If Overture is raising the minimum bid in order to satisfy their partners -- which I have nothing against, by the way, because any search term for which I'd want to be in the top 5 bids is going to be worth more than a few pennies -- then the correct way to do it is to simply require that the top 3 or 5 bids must be 10 cents or more. That way the partners get their money, the advertisers can still place low-cost, low-position bids on popular keywords, and Overture optimizes their income. But currently, Overture isn't doing this, so my advice on how to use them has to be based on their current rate structure, which is getting more and more advertiser unfriendly as time goes on.
Overall, I find Overture to be reasonably effective. For every $1 I spent with them, I typically got $3 in contributions from new users. Under their new pricing system (in particular as revised in the spring of 2003), I don't expect it to be that good, but still worthwhile. In the early days, before there was much competition for keywords, it was more like 10-15:1! Compared to banner ads, Overture tends to deliver much more targeted and valuable clickthroughs.

That said, given the recent rate changes, as well as the $20 a month minimum, I cannot advise that you being your experience with pay-per-click at Overture. My advice is that your first stop should be at Google Adwords (see bottom of the page for more). You'll spend less money, and be able to get a better (and cheaper) education in what works for you. If Google Adwords makes you money, then consider getting an Overture account.
Overture now has several Full Service Plans designed to help you get started. $99 or $199 gets you $50 worth of clicks, plus some hand-holding (the more you pay, the more you get) to help you determine what keywords to target. Of course, if you've read my page about keyword selection, you can save yourself $49.00 to $149.00. Send half to me (grin)!
How to use Overture

Rule #0: 3-4 word keywords attract buyers, 1-2 word keywords attract browsers. As much as possible, you want to target and bid on specific phrases. The more specific the phrase, the more likely it is that a click will convert into a sale. As I love to say, "It isn't the number of clicks you get, but the number of sales you make!", and this is particularly true when you're paying by the click.

I should give credit where credit is due: I came across this insight during my regular perusal of WebMasterWorld. It's a must-read if you're serious about web promotion.

Rule #1: don't be obsessed with getting the number 1 position on the search returns. It often isn't worth it. My rule of thumb is that the more specific the keyword, the higher I want to rank. For very specific keywords I want to be in the top 3, because then I'll appear in Overture partner sites like Yahoo. But for general, nonspecific keywords, I believe that positions 8-10 are more cost effective, because the first few listings will tend to "filter" the clickthroughs you get. After all, the more other listings the visitor passes up before getting to yours and then clicking on it, the more likely he is going to be interested in what your site is about. See rules #3 and #4 for amplifications on this.

Rule #2: monitor the effectiveness of your clickthroughs. You can have each of your search terms click through to a different URL if you want, and you can use this to track what search terms are actually generating income for you. Some search terms are worth only a few pennies, others might generate a dollar or more in income per click. Bid accordingly. Overture has a page of tutorials that addresses how to do this (and other interesting PPC topics).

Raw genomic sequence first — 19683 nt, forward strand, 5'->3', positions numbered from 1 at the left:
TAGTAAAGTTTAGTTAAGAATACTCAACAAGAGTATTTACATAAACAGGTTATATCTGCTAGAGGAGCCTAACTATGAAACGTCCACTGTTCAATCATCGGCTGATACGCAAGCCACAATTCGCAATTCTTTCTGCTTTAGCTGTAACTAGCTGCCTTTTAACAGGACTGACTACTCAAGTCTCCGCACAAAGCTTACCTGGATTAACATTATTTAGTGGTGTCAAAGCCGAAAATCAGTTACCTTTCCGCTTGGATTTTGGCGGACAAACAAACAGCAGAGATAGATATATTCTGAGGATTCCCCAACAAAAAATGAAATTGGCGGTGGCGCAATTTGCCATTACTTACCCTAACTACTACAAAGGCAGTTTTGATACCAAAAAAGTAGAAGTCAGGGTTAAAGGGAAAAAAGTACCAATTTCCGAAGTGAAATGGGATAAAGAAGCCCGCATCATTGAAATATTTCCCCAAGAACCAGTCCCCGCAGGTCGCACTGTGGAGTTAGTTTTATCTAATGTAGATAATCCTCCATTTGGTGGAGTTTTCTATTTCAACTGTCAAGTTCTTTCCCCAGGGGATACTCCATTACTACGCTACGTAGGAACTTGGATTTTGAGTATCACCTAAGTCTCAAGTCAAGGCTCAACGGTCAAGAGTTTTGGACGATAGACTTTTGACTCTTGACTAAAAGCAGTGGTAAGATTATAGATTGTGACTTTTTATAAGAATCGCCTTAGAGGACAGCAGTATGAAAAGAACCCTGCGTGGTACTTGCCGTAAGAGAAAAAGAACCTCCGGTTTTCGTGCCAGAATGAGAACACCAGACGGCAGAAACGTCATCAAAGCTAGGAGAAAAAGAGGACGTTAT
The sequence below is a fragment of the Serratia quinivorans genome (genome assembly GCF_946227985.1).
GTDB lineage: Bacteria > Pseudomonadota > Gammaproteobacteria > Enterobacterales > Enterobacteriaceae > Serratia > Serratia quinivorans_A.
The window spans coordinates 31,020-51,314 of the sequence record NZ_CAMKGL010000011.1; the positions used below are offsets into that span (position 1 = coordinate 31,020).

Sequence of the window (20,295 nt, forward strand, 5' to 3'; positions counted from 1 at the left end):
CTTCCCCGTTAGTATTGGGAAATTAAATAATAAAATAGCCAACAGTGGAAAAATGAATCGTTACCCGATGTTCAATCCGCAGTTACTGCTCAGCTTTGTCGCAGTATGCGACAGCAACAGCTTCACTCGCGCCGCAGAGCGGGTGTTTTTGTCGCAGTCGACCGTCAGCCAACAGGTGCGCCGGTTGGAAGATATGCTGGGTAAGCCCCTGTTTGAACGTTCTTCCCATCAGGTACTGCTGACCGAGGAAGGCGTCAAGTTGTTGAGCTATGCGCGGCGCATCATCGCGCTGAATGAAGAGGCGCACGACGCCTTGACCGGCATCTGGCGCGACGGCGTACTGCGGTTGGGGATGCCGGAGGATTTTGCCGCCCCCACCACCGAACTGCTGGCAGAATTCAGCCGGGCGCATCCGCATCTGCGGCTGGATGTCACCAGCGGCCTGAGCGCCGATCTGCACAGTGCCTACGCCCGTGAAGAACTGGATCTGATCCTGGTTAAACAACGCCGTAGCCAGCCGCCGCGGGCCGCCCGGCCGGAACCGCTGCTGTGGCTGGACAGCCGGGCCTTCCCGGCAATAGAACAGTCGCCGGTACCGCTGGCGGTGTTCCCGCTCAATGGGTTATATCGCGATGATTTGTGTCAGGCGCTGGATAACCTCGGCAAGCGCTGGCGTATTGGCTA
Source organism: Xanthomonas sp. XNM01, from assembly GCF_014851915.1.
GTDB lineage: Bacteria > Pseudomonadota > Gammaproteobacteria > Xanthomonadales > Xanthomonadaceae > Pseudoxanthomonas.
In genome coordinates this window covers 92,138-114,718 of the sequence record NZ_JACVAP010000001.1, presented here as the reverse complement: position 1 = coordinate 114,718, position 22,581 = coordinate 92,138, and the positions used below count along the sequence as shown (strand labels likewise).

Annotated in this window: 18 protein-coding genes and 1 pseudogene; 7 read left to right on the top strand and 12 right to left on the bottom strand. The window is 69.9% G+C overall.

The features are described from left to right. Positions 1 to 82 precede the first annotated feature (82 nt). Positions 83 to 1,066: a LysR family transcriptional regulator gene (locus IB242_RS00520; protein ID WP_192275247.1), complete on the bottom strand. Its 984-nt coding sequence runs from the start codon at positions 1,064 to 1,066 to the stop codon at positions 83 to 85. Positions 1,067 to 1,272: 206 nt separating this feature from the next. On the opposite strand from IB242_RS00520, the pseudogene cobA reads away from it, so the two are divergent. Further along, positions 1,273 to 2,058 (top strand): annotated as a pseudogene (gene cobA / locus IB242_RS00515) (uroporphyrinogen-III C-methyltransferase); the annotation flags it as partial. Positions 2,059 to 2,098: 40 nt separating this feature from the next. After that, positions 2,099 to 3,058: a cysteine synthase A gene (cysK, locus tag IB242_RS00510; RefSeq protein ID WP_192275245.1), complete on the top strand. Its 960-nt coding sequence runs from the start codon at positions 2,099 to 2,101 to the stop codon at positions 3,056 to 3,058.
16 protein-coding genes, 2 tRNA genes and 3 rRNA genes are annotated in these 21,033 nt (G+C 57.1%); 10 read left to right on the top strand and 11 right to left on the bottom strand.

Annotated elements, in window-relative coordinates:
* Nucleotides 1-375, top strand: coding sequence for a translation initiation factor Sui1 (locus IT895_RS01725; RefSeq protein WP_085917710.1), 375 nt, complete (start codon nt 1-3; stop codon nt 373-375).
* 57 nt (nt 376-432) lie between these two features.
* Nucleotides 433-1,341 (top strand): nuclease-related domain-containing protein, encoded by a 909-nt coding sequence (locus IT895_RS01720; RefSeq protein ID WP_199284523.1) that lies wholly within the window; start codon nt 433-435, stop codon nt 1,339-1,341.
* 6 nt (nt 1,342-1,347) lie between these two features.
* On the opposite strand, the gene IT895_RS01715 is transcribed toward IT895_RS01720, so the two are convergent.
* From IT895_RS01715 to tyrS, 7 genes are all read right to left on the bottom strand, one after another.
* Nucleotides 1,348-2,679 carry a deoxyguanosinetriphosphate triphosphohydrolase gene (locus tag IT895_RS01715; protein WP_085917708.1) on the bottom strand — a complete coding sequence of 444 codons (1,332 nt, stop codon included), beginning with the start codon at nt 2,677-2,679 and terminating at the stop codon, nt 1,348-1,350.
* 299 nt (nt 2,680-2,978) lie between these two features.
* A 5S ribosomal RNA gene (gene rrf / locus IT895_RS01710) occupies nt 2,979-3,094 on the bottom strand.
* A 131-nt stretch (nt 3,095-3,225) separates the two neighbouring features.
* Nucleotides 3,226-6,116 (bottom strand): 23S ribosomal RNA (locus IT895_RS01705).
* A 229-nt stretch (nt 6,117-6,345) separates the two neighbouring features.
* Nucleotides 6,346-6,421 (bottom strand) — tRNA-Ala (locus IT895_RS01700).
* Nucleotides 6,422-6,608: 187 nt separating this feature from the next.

Under the new pricing system, it is imperative that you only bid on search terms that are specifically focused on your product or service. The more specific the keyword, the better it is likely to convert into a sale. Since you now have to pay at least 0.10 for a click, it is usually no longer worthwhile sponsoring general keywords. Do the research to figure out what specific search terms apply to you (read my search engine optimization article for tips on how to do this; in particular, use the WordTracker service).

If you're a current Overture user who is grandfathered, plan now on what search terms you'll cancel when those terms start costing you 5 cents. Typically, you'll be getting rid of the low-cost, low-position, high-volume bids, but the only way to know for sure which bids are cost effective for you is to track your conversion results for each search term you're bidding on. If you're not doing this now, you should be.
Rule #3: If you are bidding on a keyword that isn't the prime focus of your site, my advice is, at first, simply bid enough to get on the first page of search returns. Later, once you know how much those clickthroughs are worth, you can raise your bid to get more clickthroughs, but note that often, the higher up on the page your link appears, the less valuable it becomes (because of the filter effect). Now that you have to pay at least 10 cents, you have to be much more picky about even thinking of sponsoring a general keyword!
For example, if you search for "yahoo" on Overture, you'll find that I have a link to my Yahoo tips page. I used to be bidding enough to get position 3, but found that dropping my bid to a mere 2 cents (position 6 at the time, now often not appearing since Overture's stopped showing the low bids) only slightly reduced the number of clickthroughs but increased the number of visitors who ended up being contributors - the filter effect in action. Even so, before the first round of price rises, I was considering dropping my bid to 1 cent, because the keyword isn't closely focused on what my site does, so my conversion rate from visitors to paying customers is much lower on this keyword than, for example, "register website." When Overture forces me to pay a nickel for this term, I'll not be bidding on it and Overture will be kissing $20 a month good-bye.